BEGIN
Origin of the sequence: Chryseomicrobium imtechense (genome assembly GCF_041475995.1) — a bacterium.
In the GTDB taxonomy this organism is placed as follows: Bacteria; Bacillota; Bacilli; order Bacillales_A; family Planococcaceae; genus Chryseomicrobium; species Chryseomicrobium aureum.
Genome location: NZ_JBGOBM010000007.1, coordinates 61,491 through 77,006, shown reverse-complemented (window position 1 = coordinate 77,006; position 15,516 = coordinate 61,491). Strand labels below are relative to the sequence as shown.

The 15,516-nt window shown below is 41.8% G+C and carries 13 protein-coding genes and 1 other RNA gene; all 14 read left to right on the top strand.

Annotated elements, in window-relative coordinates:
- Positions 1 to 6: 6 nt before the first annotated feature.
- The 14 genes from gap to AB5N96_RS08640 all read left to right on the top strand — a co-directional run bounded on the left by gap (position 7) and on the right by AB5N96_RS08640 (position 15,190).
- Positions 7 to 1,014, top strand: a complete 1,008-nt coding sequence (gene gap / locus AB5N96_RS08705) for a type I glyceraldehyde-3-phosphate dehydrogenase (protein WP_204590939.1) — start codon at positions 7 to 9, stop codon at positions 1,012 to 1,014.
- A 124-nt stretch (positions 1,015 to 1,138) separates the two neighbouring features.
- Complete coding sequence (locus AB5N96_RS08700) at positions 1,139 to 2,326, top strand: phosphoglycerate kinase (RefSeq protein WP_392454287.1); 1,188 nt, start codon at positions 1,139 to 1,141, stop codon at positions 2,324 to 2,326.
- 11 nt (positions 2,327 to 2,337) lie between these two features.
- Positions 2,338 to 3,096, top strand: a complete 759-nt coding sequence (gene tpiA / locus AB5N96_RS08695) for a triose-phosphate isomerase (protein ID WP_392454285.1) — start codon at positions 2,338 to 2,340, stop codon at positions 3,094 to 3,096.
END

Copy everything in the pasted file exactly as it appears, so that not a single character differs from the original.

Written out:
Origin of the sequence: Chryseomicrobium imtechense (genome assembly GCF_041475995.1) — a bacterium.
In the GTDB taxonomy this organism is placed as follows: Bacteria; Bacillota; Bacilli; order Bacillales_A; family Planococcaceae; genus Chryseomicrobium; species Chryseomicrobium aureum.
Genome location: NZ_JBGOBM010000007.1, coordinates 61,491 through 77,006, shown reverse-complemented (window position 1 = coordinate 77,006; position 15,516 = coordinate 61,491). Strand labels below are relative to the sequence as shown.

The 15,516-nt window shown below is 41.8% G+C and carries 13 protein-coding genes and 1 other RNA gene; all 14 read left to right on the top strand.

Annotated elements, in window-relative coordinates:
- Positions 1 to 6: 6 nt before the first annotated feature.
- The 14 genes from gap to AB5N96_RS08640 all read left to right on the top strand — a co-directional run bounded on the left by gap (position 7) and on the right by AB5N96_RS08640 (position 15,190).
- Positions 7 to 1,014, top strand: a complete 1,008-nt coding sequence (gene gap / locus AB5N96_RS08705) for a type I glyceraldehyde-3-phosphate dehydrogenase (protein WP_204590939.1) — start codon at positions 7 to 9, stop codon at positions 1,012 to 1,014.
- A 124-nt stretch (positions 1,015 to 1,138) separates the two neighbouring features.
- Complete coding sequence (locus AB5N96_RS08700) at positions 1,139 to 2,326, top strand: phosphoglycerate kinase (RefSeq protein WP_392454287.1); 1,188 nt, start codon at positions 1,139 to 1,141, stop codon at positions 2,324 to 2,326.
- 11 nt (positions 2,327 to 2,337) lie between these two features.
- Positions 2,338 to 3,096, top strand: a complete 759-nt coding sequence (gene tpiA / locus AB5N96_RS08695) for a triose-phosphate isomerase (protein ID WP_392454285.1) — start codon at positions 2,338 to 2,340, stop codon at positions 3,094 to 3,096.